The crux of the problem is that reversal implies a permanent change, which patients can misconstrue as cured. This is why the experts agreed that remission would be the proper word.
Can Diabetes be Cured?
A key assumption in the term diabetes reversal is that the impaired insulin sensitivity and pancreatic function in type 2 diabetes will permanently resolve with lifestyle change. It’s not that simple. Type 2 diabetes happens because the body becomes less sensitive to insulin and due to damage of the pancreatic beta cells, the production of insulin also goes down.
Studies have shown that it is possible to recover beta cell health with treatment—which may include weight loss. However, this is more likely to happen when someone is recently diagnosed with type 2 diabetes, as the likelihood of these metabolic changes becoming permanent increases with advanced stages of diabetes. The DiRECT study in the UK included participants who have been diagnosed with type 2 diabetes in the last six years and they did find that the insulin insensitivity and fat deposits in type 2 diabetes improved (and in some cases resolved) with dietary change.
But, people who have diabetes for longer may have permanent changes that are irreversible. These individuals need to be treated with more restrictive (and harder to maintain) dietary changes and likely medications as well. In particular, people who have pancreatic scarring due to years of fat deposits and inflammation will require insulin. No amount of lifestyle change can bring those pancreatic beta cells back. This is why experts at the Joslin Diabetes Center clearly state that type 2 diabetes cannot be cured, but a normal glucose state can be achieved with weight loss or lifestyle change.
The truth is that maintaining diabetes remission is really hard and requires monitoring as described above, as well as tremendous vigilance on the part of the patient. Believing you are cured could lead to complacency and weight regain—which is a major challenge to avoid. According to the National Weight Control Registry, of the people who maintain weight loss, 90% exercise at least 1 hour every day and 75% weigh themselves at least once a week.
Long-term studies that follow patients who achieve type 2 diabetes remission through significant weight loss show that remission declines as time goes on. In the DiRECT trial two year results, researchers found that 70% of participants who lost more than 15 kg were able to achieve diabetes remission at two years. However, this amount of weight loss was only achieved and sustained by 11% of the population. New weight-loss medications such as Glucagon-like peptide 1 (GLP-1) receptor agonists achieve dramatic weight loss, but regain after medication discontinuation is a risk. Currently, the best long-term outcomes come with bariatric surgery. Still, 35 to 50 percent of patients who achieve remission after surgery experience a recurrence.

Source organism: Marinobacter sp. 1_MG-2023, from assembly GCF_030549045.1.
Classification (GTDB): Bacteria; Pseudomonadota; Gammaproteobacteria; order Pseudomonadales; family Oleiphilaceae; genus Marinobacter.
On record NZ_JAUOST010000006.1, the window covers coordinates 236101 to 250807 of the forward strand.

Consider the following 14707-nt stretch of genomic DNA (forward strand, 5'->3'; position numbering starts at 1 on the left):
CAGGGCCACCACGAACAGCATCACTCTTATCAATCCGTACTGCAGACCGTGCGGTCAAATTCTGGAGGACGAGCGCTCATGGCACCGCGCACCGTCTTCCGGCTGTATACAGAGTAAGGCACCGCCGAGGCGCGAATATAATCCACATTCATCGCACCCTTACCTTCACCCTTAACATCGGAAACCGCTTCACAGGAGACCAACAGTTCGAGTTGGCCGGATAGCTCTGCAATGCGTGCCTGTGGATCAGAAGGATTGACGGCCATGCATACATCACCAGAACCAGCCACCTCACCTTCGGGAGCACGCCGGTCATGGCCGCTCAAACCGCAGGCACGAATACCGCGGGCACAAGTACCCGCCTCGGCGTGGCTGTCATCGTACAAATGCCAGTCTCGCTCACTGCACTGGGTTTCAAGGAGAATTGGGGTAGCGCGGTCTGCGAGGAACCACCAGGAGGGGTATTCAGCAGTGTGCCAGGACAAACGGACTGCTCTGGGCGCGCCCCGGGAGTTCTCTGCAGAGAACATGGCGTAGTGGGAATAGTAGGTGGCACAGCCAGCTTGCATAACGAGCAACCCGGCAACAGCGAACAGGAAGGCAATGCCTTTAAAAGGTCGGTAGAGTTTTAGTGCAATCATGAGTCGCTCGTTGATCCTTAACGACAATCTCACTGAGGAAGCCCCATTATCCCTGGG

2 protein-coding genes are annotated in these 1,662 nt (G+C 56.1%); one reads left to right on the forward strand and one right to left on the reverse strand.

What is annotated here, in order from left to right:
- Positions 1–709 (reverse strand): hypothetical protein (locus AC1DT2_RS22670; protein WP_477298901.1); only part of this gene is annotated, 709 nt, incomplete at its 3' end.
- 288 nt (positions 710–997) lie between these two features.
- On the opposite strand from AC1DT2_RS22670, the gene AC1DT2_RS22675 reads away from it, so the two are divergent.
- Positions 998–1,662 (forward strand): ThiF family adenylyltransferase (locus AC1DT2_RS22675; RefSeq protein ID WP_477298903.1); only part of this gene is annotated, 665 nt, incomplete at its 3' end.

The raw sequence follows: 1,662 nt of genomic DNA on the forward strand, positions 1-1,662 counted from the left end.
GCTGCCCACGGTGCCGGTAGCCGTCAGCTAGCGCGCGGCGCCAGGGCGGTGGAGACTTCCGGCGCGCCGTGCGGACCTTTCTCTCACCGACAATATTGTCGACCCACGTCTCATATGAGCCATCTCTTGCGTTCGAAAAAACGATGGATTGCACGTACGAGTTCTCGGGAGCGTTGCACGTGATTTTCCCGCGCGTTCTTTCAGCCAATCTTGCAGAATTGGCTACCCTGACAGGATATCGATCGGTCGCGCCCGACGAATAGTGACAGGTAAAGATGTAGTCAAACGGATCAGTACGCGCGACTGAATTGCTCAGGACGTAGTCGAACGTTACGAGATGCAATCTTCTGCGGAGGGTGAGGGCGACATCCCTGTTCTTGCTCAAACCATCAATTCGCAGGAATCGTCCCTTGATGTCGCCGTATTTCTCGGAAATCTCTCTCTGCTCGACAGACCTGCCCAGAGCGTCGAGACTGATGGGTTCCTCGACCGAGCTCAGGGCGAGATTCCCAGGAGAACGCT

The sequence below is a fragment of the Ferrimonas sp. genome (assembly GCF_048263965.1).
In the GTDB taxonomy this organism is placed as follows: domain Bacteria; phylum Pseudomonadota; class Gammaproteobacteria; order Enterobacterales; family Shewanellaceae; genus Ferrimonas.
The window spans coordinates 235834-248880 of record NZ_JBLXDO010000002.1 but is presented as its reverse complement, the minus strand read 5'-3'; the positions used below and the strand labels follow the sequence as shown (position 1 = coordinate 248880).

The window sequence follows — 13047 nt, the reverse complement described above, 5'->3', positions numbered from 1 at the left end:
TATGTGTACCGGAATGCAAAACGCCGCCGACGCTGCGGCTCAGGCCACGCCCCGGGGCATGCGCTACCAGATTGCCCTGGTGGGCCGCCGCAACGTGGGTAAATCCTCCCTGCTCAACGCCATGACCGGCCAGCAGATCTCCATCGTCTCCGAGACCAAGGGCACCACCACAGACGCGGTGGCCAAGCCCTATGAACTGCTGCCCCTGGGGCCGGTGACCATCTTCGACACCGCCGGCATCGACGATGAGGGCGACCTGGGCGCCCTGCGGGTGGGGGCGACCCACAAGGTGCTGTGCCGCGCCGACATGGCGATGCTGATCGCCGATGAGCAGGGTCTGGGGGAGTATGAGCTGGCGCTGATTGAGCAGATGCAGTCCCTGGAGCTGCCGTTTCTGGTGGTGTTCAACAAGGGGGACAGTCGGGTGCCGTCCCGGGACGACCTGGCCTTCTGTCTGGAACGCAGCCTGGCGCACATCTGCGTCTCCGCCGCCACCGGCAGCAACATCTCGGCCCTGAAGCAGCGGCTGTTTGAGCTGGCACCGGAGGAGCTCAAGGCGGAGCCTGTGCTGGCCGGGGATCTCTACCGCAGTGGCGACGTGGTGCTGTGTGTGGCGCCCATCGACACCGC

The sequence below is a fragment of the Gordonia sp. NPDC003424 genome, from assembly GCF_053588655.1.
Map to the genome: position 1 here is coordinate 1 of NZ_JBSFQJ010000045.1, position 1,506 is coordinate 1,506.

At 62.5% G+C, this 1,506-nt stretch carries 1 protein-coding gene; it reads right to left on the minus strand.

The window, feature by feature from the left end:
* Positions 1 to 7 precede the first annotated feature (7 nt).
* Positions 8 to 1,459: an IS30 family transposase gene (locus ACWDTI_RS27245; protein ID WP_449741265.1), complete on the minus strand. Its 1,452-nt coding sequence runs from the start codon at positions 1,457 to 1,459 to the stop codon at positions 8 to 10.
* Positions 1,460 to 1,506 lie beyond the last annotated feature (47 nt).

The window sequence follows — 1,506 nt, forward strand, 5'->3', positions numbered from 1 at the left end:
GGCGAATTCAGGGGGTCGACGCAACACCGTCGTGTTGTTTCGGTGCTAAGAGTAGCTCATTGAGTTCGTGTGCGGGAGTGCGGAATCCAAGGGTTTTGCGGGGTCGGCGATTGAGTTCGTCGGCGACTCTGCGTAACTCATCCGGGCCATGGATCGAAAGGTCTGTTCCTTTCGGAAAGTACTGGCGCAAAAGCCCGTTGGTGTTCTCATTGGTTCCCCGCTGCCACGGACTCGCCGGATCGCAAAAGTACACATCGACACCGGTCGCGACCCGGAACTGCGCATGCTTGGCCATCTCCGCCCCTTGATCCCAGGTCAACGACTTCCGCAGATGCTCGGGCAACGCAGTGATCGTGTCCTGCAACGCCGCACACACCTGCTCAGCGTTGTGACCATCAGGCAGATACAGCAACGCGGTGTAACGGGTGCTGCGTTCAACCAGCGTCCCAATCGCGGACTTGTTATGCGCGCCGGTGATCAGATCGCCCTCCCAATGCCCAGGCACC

Telling patients that diabetes can be reversed sets up an unrealistic expectation that is not achievable for all patients.
What Should Patients Know?
Patients need an individualized approach that meets their metabolic and behavioral needs. For patients who are newly diagnosed and can embrace lifestyle change, their diabetes can go into remission. But they are still very much at risk for disease recurrence and need careful monitoring. Their condition is not cured or reversed. And for patients who are unable to maintain lifestyle changes, regain weight, or who have had longer-term diabetes—remission may not be in the cards. Telling patients that diabetes can be reversed sets up an unrealistic expectation that is not achievable for all patients. It also reinforces the damaging culture of blame and self-doubt that permeates the type 2 community.
Until a cure exists, type 2 diabetes remains a chronic condition and should be treated as such. It’s an exciting time in diabetes management as more and more people have been able to maintain normal levels of glycemia without diabetes medications and achieve diabetes remission. As an appealing option for patients, clinicians should be sure to educate their populations about remission, and ensure their patients understand what it is and what it isn’t. To learn more about diabetes and how to manage it, visit
Omada Health's resource center →.